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Global digital flexible packaging phenomenon ePac opened its new $10m Australian site today, the latest in its growing list of facilities it has built around the world in the last six years.

Officially open: Jason Brown (2nd left) cuts the ribbon, with (l-r) Parag Patel from ePac USA, Craig Walmsley from HP, and local councillor Oscar Yildiz

The North Coburg site is the first print plant of any kind opened in Australia for several years. It is focused on serving entrepreneurs specialising in small and medium run-length orders for flexible pouches. Its Australian customer base will focus on start-ups across the snack, confection, coffee, organic foods, pet food, and nutritional supplement space.

The business says it provides “new cost-effective, time-efficient, tailored and sustainable offerings for support small and medium sized businesses looking to level-up their brand presence”.

The first ePac production facility is eight kilometres from the Melbourne CBD, at the new Newlands Road food manufacturing hub, located in the heart of Coburg’s thriving industrial district, and is headed by Jason Brown, formerly group divisional general manager at Ball & Doggett. It anticipates it will have 40 staff by the end of the year.

Helping small brands achieve big brand presence: Jason Brown, managing director, ePac Australia

Speaking at the launch event Brown said, “The ePac business will help small brands achieve big brand presence, it will contribute to the circular economy and it will give back to the community.

“My call out is to that community of entrepreneurs to use the facility here to tell your story. We also want to say that sustainability is at the heart of this plant, in the lack of waste, in the low carbon footprint, in the recyclability of what we produce, and even of the presses themselves, which are delivered to us carbon neutral, and go on to be recycled at the end of their life.”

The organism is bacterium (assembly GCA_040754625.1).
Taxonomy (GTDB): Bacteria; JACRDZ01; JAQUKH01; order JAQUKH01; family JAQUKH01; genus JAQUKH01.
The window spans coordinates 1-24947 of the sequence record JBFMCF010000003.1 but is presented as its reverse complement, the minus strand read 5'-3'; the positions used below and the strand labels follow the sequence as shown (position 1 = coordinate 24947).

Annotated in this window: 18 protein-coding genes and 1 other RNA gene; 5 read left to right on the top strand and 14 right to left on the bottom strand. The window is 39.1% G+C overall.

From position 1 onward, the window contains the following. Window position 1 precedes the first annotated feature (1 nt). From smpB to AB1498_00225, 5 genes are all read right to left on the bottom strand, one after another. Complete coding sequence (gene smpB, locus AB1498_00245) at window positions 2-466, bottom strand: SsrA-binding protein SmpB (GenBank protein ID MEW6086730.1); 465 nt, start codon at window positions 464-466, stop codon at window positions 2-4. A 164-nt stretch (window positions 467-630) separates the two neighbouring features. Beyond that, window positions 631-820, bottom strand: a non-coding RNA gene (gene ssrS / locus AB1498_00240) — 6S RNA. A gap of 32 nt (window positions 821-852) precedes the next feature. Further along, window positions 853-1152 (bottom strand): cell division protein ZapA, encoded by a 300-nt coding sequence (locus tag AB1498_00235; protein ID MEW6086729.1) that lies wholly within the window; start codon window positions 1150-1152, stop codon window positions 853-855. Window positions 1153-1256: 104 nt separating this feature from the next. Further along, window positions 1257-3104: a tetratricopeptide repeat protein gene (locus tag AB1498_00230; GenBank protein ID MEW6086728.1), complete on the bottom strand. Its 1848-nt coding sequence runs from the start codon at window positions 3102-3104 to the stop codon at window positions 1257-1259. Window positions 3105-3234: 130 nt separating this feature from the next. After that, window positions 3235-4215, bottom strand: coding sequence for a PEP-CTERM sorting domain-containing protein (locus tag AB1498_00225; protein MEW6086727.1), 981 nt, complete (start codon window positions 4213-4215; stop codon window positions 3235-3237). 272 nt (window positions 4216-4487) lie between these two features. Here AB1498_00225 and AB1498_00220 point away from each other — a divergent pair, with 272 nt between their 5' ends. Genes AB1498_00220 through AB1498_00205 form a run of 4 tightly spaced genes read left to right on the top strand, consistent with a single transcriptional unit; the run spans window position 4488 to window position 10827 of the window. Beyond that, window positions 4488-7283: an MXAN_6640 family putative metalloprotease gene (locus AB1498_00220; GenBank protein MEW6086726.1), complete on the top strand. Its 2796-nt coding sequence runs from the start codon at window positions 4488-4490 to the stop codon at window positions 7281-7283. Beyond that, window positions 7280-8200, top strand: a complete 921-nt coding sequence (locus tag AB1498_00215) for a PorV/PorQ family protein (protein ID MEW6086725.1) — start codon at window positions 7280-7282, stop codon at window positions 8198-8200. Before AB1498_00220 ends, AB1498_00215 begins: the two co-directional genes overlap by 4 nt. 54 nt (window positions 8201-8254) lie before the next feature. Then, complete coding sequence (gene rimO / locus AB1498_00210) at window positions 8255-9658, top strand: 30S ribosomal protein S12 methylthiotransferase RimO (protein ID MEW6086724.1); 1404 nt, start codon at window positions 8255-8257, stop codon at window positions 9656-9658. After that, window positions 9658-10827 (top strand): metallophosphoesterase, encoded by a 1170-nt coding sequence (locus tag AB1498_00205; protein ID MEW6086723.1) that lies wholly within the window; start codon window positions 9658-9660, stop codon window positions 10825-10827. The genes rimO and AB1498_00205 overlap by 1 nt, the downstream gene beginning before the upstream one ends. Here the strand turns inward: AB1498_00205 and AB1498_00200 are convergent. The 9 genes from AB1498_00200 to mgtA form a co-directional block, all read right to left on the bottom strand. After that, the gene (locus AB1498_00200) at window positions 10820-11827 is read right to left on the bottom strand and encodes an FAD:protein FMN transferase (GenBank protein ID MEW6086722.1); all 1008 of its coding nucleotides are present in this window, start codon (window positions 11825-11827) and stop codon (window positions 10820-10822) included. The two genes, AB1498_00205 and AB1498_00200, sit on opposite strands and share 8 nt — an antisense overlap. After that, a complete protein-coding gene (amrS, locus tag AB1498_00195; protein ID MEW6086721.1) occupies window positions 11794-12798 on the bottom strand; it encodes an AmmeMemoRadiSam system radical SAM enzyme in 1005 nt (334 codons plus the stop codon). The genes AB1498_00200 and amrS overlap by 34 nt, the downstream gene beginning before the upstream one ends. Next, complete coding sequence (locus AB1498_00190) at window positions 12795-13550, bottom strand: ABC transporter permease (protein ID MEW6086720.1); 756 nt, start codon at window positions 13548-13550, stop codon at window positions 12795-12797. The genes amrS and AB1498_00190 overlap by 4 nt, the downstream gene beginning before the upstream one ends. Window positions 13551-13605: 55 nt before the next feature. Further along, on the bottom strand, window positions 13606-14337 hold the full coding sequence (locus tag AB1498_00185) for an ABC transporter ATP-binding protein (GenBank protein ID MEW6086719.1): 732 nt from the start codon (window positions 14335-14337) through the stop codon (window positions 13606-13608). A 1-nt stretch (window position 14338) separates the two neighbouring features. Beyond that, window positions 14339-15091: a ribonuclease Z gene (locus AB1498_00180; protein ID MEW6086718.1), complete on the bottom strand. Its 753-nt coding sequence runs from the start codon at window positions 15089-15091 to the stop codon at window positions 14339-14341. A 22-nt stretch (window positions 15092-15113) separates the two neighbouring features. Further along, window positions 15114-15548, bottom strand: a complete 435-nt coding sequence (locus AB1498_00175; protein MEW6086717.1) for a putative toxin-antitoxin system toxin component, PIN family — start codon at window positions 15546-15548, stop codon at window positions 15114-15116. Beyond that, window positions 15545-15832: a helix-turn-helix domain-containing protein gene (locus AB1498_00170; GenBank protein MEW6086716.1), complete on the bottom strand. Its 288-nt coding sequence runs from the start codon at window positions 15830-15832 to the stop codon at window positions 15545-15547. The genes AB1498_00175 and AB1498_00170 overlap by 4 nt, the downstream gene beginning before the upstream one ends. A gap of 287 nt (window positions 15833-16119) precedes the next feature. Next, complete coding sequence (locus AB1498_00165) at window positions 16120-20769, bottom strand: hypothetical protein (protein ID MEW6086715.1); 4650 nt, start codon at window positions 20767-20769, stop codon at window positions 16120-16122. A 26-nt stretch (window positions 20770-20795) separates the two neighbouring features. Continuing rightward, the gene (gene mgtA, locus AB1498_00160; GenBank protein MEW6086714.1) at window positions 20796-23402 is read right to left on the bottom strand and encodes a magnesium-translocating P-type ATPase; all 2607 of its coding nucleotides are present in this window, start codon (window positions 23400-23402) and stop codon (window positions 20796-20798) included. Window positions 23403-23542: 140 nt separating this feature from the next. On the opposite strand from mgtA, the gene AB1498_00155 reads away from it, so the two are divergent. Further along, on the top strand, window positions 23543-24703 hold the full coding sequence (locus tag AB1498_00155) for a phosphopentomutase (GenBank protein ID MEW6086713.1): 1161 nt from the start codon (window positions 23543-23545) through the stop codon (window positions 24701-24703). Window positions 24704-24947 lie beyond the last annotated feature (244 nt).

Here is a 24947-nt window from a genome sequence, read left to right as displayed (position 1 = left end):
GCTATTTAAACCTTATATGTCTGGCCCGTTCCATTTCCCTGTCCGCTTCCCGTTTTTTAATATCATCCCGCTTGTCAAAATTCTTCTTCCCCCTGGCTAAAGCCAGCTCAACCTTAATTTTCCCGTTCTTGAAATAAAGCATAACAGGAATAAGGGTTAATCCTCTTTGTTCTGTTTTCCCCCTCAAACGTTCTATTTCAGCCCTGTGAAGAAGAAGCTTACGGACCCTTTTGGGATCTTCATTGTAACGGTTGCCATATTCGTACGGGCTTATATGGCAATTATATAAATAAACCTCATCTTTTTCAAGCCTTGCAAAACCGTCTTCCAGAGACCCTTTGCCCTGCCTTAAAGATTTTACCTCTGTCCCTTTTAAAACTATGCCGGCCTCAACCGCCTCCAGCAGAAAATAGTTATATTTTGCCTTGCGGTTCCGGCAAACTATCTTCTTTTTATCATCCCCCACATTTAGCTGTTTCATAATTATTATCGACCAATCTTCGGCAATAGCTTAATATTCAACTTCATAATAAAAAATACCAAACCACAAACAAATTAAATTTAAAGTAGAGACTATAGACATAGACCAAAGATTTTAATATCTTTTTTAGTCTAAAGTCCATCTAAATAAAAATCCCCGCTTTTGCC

Brown highlighted the drive to use post-consumer recycled product, and said the company was looking at compostable options. He also said, “We have positioned ourselves as the team that gets things done.”

Craig Walmsley, HP country manager, also spoke, taking guests through the benefits of digital flexibles, which he said eliminated the need for long runs and long lead times. He said, “ePac has identified an opportunity to serve the market much better, and with the HP Indigo 25K presses will be able to do so.”

Quality and productivity: Mark Daws (right) on one of the two HP Indigo digital presses with Craig Walmsley (left)

Mark Daws, labels and packaging director at local HP Indigo supplier Currie Group, took groups of guests through the workings of the twin HP Indigos in the print room, which was clearly big enough for at least one more 25K to go into. Since the factory began production less than six months ago, it has already added a second pouchmaking line.

Brown said, “Our key proposition is enabling local brands to take their product to market, through sustainable, locally manufactured packaging, available on demand.”

Along with local customers, suppliers and family of staff the event also welcomed ePac chief information officer Parag Patel over from the US. He said, “Each of our plants is similar to the others, but not identical. This is very much an Australian business, and it will develop in an Australian way.”

The launch event got underway with a Welcome to Country by Uncle Ringo, which included a smoking ceremony. 

Welcome to Country: Uncle Ringo
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